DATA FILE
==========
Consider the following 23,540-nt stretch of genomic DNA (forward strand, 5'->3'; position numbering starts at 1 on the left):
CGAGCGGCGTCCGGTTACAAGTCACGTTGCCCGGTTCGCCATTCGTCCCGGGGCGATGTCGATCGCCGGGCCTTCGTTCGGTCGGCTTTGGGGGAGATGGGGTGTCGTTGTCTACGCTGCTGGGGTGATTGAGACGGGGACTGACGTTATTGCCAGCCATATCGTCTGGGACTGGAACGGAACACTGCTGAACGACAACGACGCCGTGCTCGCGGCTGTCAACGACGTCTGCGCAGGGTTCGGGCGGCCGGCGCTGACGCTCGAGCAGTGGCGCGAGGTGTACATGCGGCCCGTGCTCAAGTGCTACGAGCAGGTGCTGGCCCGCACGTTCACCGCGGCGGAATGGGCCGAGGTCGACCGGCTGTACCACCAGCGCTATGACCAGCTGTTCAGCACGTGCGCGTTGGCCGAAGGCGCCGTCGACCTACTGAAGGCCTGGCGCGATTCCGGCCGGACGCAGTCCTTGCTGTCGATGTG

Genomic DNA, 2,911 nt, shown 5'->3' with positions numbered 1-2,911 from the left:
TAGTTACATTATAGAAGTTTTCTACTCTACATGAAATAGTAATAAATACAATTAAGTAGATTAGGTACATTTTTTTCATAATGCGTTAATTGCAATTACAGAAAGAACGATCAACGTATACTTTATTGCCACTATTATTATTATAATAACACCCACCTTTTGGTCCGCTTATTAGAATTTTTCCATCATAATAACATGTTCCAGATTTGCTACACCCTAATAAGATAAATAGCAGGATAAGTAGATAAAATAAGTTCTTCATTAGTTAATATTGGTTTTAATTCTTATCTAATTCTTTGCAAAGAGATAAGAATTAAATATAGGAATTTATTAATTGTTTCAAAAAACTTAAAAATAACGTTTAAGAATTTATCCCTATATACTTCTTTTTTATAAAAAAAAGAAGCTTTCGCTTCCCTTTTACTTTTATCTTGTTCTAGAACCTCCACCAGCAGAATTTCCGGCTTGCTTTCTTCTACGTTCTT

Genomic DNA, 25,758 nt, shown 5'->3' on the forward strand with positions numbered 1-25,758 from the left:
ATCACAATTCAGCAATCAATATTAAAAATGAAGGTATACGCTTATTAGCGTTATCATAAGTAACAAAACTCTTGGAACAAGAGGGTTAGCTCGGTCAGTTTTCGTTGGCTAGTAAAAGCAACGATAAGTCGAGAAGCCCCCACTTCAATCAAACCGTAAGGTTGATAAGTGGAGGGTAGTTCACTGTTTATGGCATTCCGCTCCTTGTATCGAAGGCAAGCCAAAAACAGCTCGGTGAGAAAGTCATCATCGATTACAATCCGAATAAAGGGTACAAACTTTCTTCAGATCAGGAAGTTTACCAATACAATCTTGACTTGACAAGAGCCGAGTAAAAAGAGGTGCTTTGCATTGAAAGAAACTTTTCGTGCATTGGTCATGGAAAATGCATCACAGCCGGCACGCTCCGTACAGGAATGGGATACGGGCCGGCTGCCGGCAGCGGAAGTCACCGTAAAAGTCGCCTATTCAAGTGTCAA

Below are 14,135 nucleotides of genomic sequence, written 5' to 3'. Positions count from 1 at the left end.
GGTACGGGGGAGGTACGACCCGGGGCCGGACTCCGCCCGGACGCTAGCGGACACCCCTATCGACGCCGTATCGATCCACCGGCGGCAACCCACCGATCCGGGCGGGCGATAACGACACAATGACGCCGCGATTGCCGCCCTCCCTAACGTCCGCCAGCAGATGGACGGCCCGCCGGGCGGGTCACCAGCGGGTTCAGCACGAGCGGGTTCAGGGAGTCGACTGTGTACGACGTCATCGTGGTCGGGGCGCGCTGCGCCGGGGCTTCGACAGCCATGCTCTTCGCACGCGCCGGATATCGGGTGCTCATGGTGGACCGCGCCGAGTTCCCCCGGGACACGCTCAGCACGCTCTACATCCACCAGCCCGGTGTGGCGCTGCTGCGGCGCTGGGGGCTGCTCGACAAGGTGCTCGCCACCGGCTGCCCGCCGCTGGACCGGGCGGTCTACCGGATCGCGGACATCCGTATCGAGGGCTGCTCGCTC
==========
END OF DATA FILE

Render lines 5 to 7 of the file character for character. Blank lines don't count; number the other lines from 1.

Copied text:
Genomic DNA, 25,758 nt, shown 5'->3' on the forward strand with positions numbered 1-25,758 from the left:
ATCACAATTCAGCAATCAATATTAAAAATGAAGGTATACGCTTATTAGCGTTATCATAAGTAACAAAACTCTTGGAACAAGAGGGTTAGCTCGGTCAGTTTTCGTTGGCTAGTAAAAGCAACGATAAGTCGAGAAGCCCCCACTTCAATCAAACCGTAAGGTTGATAAGTGGAGGGTAGTTCACTGTTTATGGCATTCCGCTCCTTGTATCGAAGGCAAGCCAAAAACAGCTCGGTGAGAAAGTCATCATCGATTACAATCCGAATAAAGGGTACAAACTTTCTTCAGATCAGGAAGTTTACCAATACAATCTTGACTTGACAAGAGCCGAGTAAAAAGAGGTGCTTTGCATTGAAAGAAACTTTTCGTGCATTGGTCATGGAAAATGCATCACAGCCGGCACGCTCCGTACAGGAATGGGATACGGGCCGGCTGCCGGCAGCGGAAGTCACCGTAAAAGTCGCCTATTCAAGTGTCAA

Below are 14,135 nucleotides of genomic sequence, written 5' to 3'. Positions count from 1 at the left end.